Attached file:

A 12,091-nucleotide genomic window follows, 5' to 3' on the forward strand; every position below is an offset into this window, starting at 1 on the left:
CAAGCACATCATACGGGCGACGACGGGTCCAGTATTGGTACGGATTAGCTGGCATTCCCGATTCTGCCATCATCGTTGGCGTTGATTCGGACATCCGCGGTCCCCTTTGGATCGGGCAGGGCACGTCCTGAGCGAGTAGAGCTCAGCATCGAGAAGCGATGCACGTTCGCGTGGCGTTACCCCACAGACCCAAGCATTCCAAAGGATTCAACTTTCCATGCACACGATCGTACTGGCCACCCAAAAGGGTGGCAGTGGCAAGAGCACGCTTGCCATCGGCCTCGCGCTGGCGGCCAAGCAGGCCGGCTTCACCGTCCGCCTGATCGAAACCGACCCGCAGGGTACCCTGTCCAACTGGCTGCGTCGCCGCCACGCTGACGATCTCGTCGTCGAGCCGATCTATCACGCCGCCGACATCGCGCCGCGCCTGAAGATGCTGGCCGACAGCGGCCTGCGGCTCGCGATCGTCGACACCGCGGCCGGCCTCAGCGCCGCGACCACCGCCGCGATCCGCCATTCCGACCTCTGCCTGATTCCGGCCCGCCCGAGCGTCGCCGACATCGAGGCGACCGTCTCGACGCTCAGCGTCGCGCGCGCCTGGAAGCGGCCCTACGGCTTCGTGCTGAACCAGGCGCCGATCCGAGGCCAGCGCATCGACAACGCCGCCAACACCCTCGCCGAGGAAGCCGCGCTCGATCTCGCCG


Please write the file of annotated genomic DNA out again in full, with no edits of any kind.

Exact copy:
A 12,091-nucleotide genomic window follows, 5' to 3' on the forward strand; every position below is an offset into this window, starting at 1 on the left:
CAAGCACATCATACGGGCGACGACGGGTCCAGTATTGGTACGGATTAGCTGGCATTCCCGATTCTGCCATCATCGTTGGCGTTGATTCGGACATCCGCGGTCCCCTTTGGATCGGGCAGGGCACGTCCTGAGCGAGTAGAGCTCAGCATCGAGAAGCGATGCACGTTCGCGTGGCGTTACCCCACAGACCCAAGCATTCCAAAGGATTCAACTTTCCATGCACACGATCGTACTGGCCACCCAAAAGGGTGGCAGTGGCAAGAGCACGCTTGCCATCGGCCTCGCGCTGGCGGCCAAGCAGGCCGGCTTCACCGTCCGCCTGATCGAAACCGACCCGCAGGGTACCCTGTCCAACTGGCTGCGTCGCCGCCACGCTGACGATCTCGTCGTCGAGCCGATCTATCACGCCGCCGACATCGCGCCGCGCCTGAAGATGCTGGCCGACAGCGGCCTGCGGCTCGCGATCGTCGACACCGCGGCCGGCCTCAGCGCCGCGACCACCGCCGCGATCCGCCATTCCGACCTCTGCCTGATTCCGGCCCGCCCGAGCGTCGCCGACATCGAGGCGACCGTCTCGACGCTCAGCGTCGCGCGCGCCTGGAAGCGGCCCTACGGCTTCGTGCTGAACCAGGCGCCGATCCGAGGCCAGCGCATCGACAACGCCGCCAACACCCTCGCCGAGGAAGCCGCGCTCGATCTCGCCG